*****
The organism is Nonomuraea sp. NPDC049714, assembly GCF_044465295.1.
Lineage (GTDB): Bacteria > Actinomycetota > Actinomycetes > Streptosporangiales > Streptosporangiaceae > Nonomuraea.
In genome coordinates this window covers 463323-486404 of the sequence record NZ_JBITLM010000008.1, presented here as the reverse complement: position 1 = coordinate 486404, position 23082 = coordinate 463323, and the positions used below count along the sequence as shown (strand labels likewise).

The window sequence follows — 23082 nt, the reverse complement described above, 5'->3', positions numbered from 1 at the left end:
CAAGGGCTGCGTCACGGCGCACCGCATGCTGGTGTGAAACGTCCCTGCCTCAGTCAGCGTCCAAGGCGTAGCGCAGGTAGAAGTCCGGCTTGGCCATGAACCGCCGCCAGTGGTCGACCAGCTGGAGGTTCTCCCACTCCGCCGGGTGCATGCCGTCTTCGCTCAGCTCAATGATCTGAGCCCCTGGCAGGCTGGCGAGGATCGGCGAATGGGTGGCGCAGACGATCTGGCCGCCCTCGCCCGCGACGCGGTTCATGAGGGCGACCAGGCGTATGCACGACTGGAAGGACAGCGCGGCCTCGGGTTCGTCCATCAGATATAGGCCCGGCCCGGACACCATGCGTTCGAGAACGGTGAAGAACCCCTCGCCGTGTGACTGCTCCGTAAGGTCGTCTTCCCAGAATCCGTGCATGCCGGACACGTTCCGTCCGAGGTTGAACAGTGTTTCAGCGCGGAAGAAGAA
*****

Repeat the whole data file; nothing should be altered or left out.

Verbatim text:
The organism is Nonomuraea sp. NPDC049714, assembly GCF_044465295.1.
Lineage (GTDB): Bacteria > Actinomycetota > Actinomycetes > Streptosporangiales > Streptosporangiaceae > Nonomuraea.
In genome coordinates this window covers 463323-486404 of the sequence record NZ_JBITLM010000008.1, presented here as the reverse complement: position 1 = coordinate 486404, position 23082 = coordinate 463323, and the positions used below count along the sequence as shown (strand labels likewise).

The window sequence follows — 23082 nt, the reverse complement described above, 5'->3', positions numbered from 1 at the left end:
CAAGGGCTGCGTCACGGCGCACCGCATGCTGGTGTGAAACGTCCCTGCCTCAGTCAGCGTCCAAGGCGTAGCGCAGGTAGAAGTCCGGCTTGGCCATGAACCGCCGCCAGTGGTCGACCAGCTGGAGGTTCTCCCACTCCGCCGGGTGCATGCCGTCTTCGCTCAGCTCAATGATCTGAGCCCCTGGCAGGCTGGCGAGGATCGGCGAATGGGTGGCGCAGACGATCTGGCCGCCCTCGCCCGCGACGCGGTTCATGAGGGCGACCAGGCGTATGCACGACTGGAAGGACAGCGCGGCCTCGGGTTCGTCCATCAGATATAGGCCCGGCCCGGACACCATGCGTTCGAGAACGGTGAAGAACCCCTCGCCGTGTGACTGCTCCGTAAGGTCGTCTTCCCAGAATCCGTGCATGCCGGACACGTTCCGTCCGAGGTTGAACAGTGTTTCAGCGCGGAAGAAGAA